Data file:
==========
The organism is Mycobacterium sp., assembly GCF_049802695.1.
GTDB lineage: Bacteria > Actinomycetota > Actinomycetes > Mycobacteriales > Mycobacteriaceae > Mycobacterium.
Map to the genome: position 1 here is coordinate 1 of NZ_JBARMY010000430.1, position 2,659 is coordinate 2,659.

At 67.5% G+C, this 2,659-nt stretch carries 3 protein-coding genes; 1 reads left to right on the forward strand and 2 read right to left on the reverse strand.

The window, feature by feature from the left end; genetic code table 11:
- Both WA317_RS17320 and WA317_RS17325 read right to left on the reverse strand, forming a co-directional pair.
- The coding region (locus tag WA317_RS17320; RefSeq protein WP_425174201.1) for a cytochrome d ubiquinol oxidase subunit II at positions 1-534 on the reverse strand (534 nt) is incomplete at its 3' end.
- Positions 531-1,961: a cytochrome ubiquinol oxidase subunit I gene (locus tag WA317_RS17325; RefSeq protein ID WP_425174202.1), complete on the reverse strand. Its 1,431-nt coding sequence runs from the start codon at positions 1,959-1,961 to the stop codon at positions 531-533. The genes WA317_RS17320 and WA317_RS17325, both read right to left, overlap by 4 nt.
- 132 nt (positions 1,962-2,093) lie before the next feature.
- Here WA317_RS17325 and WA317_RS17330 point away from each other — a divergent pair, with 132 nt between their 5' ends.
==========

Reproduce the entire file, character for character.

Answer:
The organism is Mycobacterium sp., assembly GCF_049802695.1.
GTDB lineage: Bacteria > Actinomycetota > Actinomycetes > Mycobacteriales > Mycobacteriaceae > Mycobacterium.
Map to the genome: position 1 here is coordinate 1 of NZ_JBARMY010000430.1, position 2,659 is coordinate 2,659.

At 67.5% G+C, this 2,659-nt stretch carries 3 protein-coding genes; 1 reads left to right on the forward strand and 2 read right to left on the reverse strand.

The window, feature by feature from the left end; genetic code table 11:
- Both WA317_RS17320 and WA317_RS17325 read right to left on the reverse strand, forming a co-directional pair.
- The coding region (locus tag WA317_RS17320; RefSeq protein WP_425174201.1) for a cytochrome d ubiquinol oxidase subunit II at positions 1-534 on the reverse strand (534 nt) is incomplete at its 3' end.
- Positions 531-1,961: a cytochrome ubiquinol oxidase subunit I gene (locus tag WA317_RS17325; RefSeq protein ID WP_425174202.1), complete on the reverse strand. Its 1,431-nt coding sequence runs from the start codon at positions 1,959-1,961 to the stop codon at positions 531-533. The genes WA317_RS17320 and WA317_RS17325, both read right to left, overlap by 4 nt.
- 132 nt (positions 1,962-2,093) lie before the next feature.
- Here WA317_RS17325 and WA317_RS17330 point away from each other — a divergent pair, with 132 nt between their 5' ends.